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By bacrdek
#402310
I recently listened to a great interview with Jocky Sanderson, founder of paraglider SIV training (cloudbasemayhem podcast, episode 19).

It got me thinking about stuff I could be doing in my HG to practice for safety in the rough stuff. So, what are some good maneuvers to practice when you're high above landing in good air?

Some specific questions:
- How aggressive can you get with straight stalls before tumbling becomes a real danger? (i.e. is stalling with the nose 45 degrees high a good thing to practice?)
- What's the best way to enter and recover from a spin?
- What about trying to stall mid-wingover. Is that a really bad idea?
- Any others?

I'd especially appreciate thoughts from experienced pilots who have actually practiced this stuff and know a fair bit about it. Many thanks.
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By magentabluesky
#402311
You've got to expect things are going to go wrong. And we always need to prepare ourselves for handling the unexpected.
- Neil Armstrong, Magnificent Desolation: Walking On The Moon,
Every flying machine has its own unique characteristics, some good, some not so good. Pilots naturally fly the craft in such a manner as to take advantage of its good characteristics and avoid the areas where it is not so good.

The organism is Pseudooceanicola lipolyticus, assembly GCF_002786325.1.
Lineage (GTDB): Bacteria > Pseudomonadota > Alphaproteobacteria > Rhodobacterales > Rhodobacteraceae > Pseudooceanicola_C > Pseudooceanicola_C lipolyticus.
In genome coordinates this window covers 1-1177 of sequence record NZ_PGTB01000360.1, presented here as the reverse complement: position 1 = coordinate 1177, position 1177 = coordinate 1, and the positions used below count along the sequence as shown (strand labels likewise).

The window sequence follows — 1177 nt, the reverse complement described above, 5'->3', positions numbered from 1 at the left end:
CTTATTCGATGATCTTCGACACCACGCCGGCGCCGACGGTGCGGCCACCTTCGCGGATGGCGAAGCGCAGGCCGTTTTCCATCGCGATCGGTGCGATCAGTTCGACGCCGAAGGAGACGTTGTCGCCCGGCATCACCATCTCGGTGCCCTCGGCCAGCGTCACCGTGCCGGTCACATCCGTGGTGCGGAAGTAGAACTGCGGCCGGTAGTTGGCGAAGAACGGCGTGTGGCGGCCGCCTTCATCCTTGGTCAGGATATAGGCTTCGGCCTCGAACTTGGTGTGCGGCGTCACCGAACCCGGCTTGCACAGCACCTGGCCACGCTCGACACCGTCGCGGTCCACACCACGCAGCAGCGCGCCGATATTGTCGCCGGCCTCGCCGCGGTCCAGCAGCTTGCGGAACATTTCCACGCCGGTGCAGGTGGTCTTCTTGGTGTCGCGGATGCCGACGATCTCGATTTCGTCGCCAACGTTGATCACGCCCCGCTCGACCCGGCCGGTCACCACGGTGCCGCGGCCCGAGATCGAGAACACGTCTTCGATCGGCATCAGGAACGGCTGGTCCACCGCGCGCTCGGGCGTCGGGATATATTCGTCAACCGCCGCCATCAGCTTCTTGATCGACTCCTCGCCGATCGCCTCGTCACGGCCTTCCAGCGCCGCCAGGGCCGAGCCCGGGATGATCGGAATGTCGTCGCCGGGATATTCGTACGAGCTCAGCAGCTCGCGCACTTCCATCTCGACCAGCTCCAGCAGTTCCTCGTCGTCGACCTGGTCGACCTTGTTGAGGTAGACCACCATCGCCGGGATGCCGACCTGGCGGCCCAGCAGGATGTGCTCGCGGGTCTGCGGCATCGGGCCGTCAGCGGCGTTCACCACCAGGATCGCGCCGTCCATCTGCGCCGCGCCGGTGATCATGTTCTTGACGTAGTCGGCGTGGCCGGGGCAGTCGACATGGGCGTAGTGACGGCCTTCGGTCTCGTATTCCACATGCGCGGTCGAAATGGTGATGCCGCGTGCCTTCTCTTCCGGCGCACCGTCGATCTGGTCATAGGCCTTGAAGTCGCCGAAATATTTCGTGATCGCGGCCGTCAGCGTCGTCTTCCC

— Neil Armstrong, quoted in Popular Mechanics magazine, June 2009.
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By mark selner
#402312
not vary experienced but if bad things happen you could wrap your arm around the base bar grab your arm with your other hand and do not let go.the busing will take awhile to go away
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By TomGalvin
#402316
I would suggest taking a lesson with an accomplished aerobatic pilot(John Heiney, Aaron Swepston, Ryan Voight, etc....) Instead of asking on the internet.
bacrdek wrote: - How aggressive can you get with straight stalls before tumbling becomes a real danger? (i.e. is stalling with the nose 45 degrees high a good thing to practice?)
"Mild" stalls at altitude "can" be a useful tool under instruction. Aggressive stalls are rolling the dice.
- What's the best way to enter and recover from a spin?
To recover? Pull in. A lot...

To Enter...take a lesson with an accomplished aerobatic pilot.
- What about trying to stall mid-wingover. Is that a really bad idea?
Yep

- Any others?
Nope

I'd especially appreciate thoughts from experienced pilots who have actually practiced this stuff and know a fair bit about it.
I enjoy mild wingovers. For the hard core stuff, learn from those that walk the walk.



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By red
#402317
bacrdek wrote:
Tue Feb 13, 2018 7:56 pm